As a person who had one muddled-up inbox for way too long, I’m a big believer in highly segmenting your inbox. GSuite allows you to set up email aliases with your domain name. For example, you use one inbox, but have alias email addresses such as email@example.com and firstname.lastname@example.org. Segmenting your emails early on allows you to easily hand accounts off to employees/contractors, or a new owner.
When You’re Ready to Sell
Finding a buyer & setting a price
This phase is the trickiest part of selling a business and will require that you take a good look at your expectations and stake in your business.
Take an honest look at what you’re interested in selling
You can’t even begin to talk about setting a price for your business until you’ve decided what it is, exactly, that you’re selling.
When considering selling your business, analyze which components are transferable to someone else. For example, your art business may have a solid foundation of reproducible pieces but may lose the one-of-a-kind work. Figure out what percentage of your business is transferrable (and I assume you have the procedures documented for those transferrables!).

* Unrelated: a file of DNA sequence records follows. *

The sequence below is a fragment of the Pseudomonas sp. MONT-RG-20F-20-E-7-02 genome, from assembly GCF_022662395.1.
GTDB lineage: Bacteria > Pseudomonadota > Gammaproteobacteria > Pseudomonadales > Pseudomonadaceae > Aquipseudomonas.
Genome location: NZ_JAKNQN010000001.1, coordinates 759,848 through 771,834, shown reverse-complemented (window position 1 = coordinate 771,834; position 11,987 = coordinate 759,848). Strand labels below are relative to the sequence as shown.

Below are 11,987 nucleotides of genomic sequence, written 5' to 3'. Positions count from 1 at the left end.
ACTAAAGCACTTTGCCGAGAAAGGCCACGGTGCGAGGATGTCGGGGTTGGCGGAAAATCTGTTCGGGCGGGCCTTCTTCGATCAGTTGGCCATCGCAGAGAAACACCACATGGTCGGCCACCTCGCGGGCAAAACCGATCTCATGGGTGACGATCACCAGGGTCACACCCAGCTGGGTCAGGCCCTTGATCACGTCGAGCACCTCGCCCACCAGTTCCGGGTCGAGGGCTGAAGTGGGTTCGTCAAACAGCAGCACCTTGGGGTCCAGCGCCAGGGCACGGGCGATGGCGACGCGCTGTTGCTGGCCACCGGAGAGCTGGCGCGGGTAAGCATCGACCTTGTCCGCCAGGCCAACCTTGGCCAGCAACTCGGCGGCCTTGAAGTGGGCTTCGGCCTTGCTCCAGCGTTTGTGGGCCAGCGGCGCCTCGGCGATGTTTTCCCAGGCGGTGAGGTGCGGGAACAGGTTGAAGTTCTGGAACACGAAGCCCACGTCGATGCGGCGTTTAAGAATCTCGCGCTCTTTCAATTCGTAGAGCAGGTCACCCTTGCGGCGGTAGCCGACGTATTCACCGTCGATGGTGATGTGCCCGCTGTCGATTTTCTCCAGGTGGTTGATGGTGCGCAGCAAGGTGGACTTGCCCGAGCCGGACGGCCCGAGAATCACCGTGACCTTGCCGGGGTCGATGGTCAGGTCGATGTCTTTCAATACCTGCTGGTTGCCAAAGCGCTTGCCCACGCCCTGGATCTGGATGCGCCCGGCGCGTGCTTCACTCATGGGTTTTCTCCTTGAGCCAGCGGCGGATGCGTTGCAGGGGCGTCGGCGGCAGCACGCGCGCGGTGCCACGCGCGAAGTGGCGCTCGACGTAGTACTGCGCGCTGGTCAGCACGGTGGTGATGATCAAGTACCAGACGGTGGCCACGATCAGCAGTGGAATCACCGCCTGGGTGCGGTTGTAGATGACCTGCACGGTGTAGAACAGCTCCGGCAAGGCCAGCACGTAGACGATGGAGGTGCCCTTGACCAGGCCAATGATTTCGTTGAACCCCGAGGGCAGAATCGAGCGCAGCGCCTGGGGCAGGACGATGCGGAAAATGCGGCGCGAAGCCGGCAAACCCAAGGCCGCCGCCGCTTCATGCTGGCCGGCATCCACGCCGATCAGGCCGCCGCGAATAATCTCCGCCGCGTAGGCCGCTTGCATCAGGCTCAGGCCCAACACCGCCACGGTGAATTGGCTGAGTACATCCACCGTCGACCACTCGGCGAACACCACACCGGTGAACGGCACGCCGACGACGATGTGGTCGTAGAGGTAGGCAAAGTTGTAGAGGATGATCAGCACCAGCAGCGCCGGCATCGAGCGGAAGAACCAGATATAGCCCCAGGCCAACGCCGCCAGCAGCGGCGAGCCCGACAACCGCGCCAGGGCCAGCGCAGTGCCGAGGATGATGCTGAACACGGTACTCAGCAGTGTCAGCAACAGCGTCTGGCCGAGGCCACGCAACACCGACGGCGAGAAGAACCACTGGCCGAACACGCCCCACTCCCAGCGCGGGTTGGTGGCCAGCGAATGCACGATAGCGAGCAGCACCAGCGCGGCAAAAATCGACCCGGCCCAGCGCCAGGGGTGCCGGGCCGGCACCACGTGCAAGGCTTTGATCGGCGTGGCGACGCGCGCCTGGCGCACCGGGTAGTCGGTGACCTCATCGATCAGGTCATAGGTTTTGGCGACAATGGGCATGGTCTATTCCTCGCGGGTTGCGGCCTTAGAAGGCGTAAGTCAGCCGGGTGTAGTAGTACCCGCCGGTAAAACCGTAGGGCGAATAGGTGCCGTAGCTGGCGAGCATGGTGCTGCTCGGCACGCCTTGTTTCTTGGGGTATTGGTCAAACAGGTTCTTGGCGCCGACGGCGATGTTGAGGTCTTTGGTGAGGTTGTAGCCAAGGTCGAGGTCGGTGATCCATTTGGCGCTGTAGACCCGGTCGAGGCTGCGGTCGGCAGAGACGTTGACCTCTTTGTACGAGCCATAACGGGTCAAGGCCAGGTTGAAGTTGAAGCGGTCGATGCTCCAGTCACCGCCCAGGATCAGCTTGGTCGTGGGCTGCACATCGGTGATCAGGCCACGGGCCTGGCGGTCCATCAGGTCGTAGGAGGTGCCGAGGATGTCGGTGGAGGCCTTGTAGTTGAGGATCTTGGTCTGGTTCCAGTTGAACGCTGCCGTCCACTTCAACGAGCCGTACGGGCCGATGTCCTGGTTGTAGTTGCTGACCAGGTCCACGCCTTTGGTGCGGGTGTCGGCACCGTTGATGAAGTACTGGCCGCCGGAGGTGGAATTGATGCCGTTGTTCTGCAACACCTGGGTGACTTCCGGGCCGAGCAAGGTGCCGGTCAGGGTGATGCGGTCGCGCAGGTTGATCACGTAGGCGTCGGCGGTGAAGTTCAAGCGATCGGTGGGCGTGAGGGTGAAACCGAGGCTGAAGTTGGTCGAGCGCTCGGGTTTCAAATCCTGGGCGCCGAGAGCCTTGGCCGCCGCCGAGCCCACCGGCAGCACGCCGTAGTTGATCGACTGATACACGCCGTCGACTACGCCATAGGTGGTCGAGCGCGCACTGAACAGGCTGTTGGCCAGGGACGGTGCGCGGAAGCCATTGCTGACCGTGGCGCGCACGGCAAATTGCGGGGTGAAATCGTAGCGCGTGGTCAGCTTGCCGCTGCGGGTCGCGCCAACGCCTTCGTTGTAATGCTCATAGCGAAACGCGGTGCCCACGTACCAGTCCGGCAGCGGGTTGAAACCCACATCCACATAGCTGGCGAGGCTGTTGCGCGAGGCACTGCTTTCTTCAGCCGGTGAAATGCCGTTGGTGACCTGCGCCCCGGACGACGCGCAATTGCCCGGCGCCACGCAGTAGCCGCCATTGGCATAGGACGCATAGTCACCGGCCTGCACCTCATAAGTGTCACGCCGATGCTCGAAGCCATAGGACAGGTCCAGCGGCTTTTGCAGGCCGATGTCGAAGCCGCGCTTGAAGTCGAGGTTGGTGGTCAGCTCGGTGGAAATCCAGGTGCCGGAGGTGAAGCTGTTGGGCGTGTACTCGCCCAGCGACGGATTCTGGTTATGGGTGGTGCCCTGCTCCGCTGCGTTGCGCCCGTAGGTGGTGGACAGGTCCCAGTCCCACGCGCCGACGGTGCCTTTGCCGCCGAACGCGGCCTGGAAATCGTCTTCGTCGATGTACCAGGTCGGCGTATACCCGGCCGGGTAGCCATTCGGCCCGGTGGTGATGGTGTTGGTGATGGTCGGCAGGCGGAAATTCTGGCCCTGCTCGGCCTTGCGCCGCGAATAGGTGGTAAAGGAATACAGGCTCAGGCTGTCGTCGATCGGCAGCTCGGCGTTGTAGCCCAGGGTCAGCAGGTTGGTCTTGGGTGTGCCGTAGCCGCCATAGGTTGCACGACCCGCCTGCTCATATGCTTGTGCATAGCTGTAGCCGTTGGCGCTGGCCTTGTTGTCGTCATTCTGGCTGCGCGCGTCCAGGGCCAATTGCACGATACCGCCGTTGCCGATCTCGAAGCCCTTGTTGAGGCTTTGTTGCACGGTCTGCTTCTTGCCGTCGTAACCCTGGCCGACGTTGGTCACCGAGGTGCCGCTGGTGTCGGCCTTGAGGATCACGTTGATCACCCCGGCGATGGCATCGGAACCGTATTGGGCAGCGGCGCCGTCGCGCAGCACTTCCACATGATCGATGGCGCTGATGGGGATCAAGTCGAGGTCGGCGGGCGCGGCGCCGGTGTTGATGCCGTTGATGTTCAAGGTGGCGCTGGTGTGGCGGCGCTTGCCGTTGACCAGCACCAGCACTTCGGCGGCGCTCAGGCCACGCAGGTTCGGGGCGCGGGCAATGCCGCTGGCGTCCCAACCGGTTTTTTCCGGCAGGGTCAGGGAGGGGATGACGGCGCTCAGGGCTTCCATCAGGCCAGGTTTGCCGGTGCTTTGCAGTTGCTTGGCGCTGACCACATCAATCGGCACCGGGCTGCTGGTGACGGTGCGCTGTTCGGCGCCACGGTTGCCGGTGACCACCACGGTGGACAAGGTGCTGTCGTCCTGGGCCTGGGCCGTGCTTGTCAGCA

Some items commonly included in a sale (but always up for negotiation):
- Logo, name, graphics, images
- Website and blog, and all associated content
- Contacts, such as mailing list subscribers
- Social media accounts
- Vendor lists and contractor lists
- Products, including formulas and recipes
- Patents and trademarks
- Royalties from existing arrangements
Because many craft-based businesses use/feature the owner’s name and image, it is important to consider to what degree you’re willing to give up the rights to your name. Are you okay with being prohibited from starting another business using your name? Are you open to remaining on as a consultant for continuity purposes?
Deciding what you are and are not willing to sell is crucial before moving onto the next step.
A common formula is that a business is worth 1.5-3 times the business’s annual profits, plus equipment and inventory. Even this simple formula becomes complicated when considering the value of a sole proprietorship — and here’s why: Consider a business that brings in $200,000 a year with $100,000 in expenses and an owner that works 50 hours a week. Is the annual profit of the business $100,000? Nope. Unless you like working for free.